In health, even more so than in other fields, information and education are essential. Only a pragmatic discourse, free of ideological positions, is tolerable.

Wisdom is needed. And that’s what we hope to bring with this book.

Français

La France est devenue le pays au monde qui se méfie le plus de la vaccination. Actuellement la réponse adoptée par nos politiques est la voie autoritaire, puisque onze vaccins sont désormais obligatoires depuis le 1er janvier [2018]. Une stratégie qui implique l’obéissance mais ne permet pas de comprendre et donc n’incite pas à adhérer.

Les Français ne peuvent pas s’y retrouver car les ministres de la Santé eux-mêmes n’ont pas tous dit la même chose. Parmi ceux qui se sont succédé depuis quarante ans, certains se sont montrés hostiles à une politique vaccinale active, d’autre encore indifférents, tandis que d’autres encore étaient profondément convaincus de la nécessité pour la santé publique d’un remboursement élargi des vaccins, ce qui a conduit pour l’hépatite B à un faux scandale sanitaire. Tout cela a provoqué des retards dans l’adoption de stratégies vaccinales pourtant unanimement reconnues et déjà appliquées ailleurs. Notre politique vaccinale est devenue incohérente, obsolète et contre-productive. Jamais les messages des autorités sanitaires sur le sujet n’ont été aussi brouillés. On ne donne pas aux Français d’informations scientifiques fiables, de sorte qu’ils ignorent quel vaccin est utile et quel autre ne l’est pas.

Le débat actuel entre les antivaccins d’un côté—qui imaginent l’industrie du vaccin en grande marionnettiste—et les pro-vaccination persuadés que le vaccin est la réponse à tout est stérile.

La question même « Êtes-vous pour ou contre les vaccins? » n’a pas de sens et elle a le tort de caricaturer la discussion. En réalité, face à une épidémie grave et menaçante, tout le monde devrait être pour le vaccin. Face à une maladie disparue, tout le monde devrait être contre. Or ce n’est pas le cas. Un épisode illustre bien ce problème. Dans les années 1970, la France a été l’un des derniers pays développés à continuer à vacciner contre la variole qui était éradiquée, et ce au nom d’un principe de « peur rétrospective » qu’on appellerait maintenant le « principe de précaution ».

L’objectif n’est pas de savoir si les vaccins, en général, sont bons ou mauvais, mais d’évaluer les risques éventuels de chacun et les bénéfices qu’ils présentent pour notre santé. Il faut également savoir quel vaccin peut rendre service à chacun d’entre nous, selon son sexe, son âge, son pays, son mode de vie, l’époque… La réponse dépend du bénéfice espéré, pour l’individu, de se protéger contre une maladie grave ou du bénéfice, pour la société, en cas d’épidémie. Prenez la poliomyélite : l’un des trois vecteurs d’infection est considéré comme totalement éradiqué, le deuxième n’a plus généré de cas depuis plusieurs années et le troisième ne subsiste que dans trois pays dont le niveau d’hygiène n’a rien à voir avec le nôtre. Ce vaccin est donc devenu inutile en France. Il continue à être obligatoire. En revanche, la vaccination contre le papillomavirus, cette maladie sexuellement transmissible qui provoque des cancers à la fois chez l’homme et la femme, est seulement recommandée aux femmes ! Une stratégie vaccinale efficace exige aussi que l’on revoie en permanence l’intérêt de tel ou tel vaccin en fonction de la personne à laquelle il est destiné et de son environnement. Cette information fiable et actualisée doit être diffusée par les médecins, qui sont les principaux prescripteurs. L’État ne doit reprendre la main que dans le cas d’épidémies contagieuses qui mettent en péril la collectivité.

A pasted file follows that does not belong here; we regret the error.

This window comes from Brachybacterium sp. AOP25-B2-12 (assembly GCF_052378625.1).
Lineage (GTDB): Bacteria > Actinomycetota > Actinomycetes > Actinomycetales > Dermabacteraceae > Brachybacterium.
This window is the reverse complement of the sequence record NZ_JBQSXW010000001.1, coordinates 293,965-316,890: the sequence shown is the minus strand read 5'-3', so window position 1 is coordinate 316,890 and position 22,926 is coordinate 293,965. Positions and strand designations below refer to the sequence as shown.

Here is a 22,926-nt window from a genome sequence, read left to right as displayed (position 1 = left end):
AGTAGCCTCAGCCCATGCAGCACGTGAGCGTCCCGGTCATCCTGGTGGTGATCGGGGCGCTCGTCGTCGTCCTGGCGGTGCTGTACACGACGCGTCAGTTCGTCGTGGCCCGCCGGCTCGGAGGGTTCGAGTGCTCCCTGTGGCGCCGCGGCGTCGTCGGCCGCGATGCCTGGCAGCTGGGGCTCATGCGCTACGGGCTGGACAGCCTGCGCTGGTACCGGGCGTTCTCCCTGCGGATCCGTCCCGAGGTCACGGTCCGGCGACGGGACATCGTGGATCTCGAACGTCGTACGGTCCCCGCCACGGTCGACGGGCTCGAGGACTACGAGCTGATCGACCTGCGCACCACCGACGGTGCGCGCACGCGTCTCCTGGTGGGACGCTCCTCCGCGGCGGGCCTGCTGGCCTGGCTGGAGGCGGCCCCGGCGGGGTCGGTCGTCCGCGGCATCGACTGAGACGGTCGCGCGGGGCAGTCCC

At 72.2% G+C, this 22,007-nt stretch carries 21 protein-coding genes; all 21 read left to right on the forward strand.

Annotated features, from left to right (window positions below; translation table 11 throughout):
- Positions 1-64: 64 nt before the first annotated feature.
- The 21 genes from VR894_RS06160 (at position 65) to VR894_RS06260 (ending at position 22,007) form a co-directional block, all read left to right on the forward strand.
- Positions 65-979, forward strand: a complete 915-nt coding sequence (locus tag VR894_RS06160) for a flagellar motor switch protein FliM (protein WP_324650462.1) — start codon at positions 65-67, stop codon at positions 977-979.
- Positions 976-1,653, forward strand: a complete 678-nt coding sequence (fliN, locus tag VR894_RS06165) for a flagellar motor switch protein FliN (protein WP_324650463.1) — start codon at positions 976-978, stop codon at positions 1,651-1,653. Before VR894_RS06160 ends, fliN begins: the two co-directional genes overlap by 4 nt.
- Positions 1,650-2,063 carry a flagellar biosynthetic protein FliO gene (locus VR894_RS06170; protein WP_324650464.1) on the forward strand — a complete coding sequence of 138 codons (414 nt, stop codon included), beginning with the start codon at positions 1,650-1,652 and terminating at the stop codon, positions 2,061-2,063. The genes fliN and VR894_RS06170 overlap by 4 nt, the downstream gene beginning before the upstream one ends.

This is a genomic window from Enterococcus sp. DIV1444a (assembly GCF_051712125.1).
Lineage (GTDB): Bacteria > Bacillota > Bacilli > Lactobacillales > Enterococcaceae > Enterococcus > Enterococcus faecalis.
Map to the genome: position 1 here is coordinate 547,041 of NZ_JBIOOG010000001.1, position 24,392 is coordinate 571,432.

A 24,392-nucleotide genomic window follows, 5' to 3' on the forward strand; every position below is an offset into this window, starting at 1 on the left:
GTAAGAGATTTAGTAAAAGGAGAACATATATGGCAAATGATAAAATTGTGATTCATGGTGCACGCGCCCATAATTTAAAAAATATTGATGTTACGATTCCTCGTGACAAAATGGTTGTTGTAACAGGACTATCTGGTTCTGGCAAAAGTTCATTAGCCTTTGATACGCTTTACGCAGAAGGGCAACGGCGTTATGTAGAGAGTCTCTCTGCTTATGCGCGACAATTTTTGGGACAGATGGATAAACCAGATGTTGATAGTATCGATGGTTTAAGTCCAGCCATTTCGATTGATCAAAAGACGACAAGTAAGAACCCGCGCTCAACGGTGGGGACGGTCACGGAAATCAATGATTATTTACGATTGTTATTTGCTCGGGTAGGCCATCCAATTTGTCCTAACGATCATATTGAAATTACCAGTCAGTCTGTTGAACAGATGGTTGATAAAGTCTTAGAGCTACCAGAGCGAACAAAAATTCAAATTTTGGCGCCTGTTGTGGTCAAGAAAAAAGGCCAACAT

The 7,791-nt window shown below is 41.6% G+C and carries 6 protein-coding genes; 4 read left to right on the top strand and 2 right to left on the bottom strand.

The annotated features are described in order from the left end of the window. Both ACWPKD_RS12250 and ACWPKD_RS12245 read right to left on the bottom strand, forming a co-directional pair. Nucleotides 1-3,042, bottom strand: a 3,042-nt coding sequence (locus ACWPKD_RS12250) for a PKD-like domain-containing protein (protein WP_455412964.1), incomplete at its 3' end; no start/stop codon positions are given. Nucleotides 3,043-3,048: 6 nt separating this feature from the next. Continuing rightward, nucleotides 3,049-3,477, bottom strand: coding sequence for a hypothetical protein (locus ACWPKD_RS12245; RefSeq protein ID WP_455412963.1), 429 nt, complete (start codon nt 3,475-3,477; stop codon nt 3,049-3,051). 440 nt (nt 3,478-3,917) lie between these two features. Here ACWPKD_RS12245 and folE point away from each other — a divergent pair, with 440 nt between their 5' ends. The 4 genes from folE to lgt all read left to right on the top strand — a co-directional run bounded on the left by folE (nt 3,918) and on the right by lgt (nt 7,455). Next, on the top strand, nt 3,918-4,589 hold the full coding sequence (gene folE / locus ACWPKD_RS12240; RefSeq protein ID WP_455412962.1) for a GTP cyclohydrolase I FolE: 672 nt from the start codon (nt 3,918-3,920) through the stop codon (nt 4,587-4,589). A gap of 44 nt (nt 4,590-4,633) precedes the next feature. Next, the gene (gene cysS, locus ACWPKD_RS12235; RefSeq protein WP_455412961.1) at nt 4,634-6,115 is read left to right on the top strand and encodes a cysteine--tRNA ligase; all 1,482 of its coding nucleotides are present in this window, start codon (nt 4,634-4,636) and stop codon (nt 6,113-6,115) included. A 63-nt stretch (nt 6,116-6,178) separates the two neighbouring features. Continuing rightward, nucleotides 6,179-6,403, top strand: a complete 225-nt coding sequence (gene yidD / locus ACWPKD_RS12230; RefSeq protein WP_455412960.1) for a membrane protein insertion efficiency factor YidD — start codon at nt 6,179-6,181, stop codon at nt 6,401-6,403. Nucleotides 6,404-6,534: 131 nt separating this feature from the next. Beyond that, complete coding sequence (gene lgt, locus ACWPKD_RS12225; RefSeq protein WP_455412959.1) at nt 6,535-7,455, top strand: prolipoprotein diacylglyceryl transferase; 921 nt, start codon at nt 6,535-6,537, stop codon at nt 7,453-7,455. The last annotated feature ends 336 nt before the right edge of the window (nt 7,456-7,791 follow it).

En santé, plus encore que dans d’autres domaines, l’information et l’éducation sont des éléments essentiels. Seul un discours pragmatique, préservé des prises de positions idéologiques, est tolérable.

La sagesse s’impose. Et c’est ce que nous espérons apporter avec ce livre.

Notes


[1] Ladies’ Home Journal, May 1924,161. In Stuart Ewen, Captains of Consciousness: Advertising and the Social Roots of the Consumer Culture (Basic Books, 2001), 44-45.

[2] Didier Raoult et Olivia Recasens, La vérité sur les vaccins: Tout ce que vous devez savoir pour faire le bon choix. (The Truth about Vaccines: All You Need to Know to Make a Good Choice) (Michel Lafon, 2018).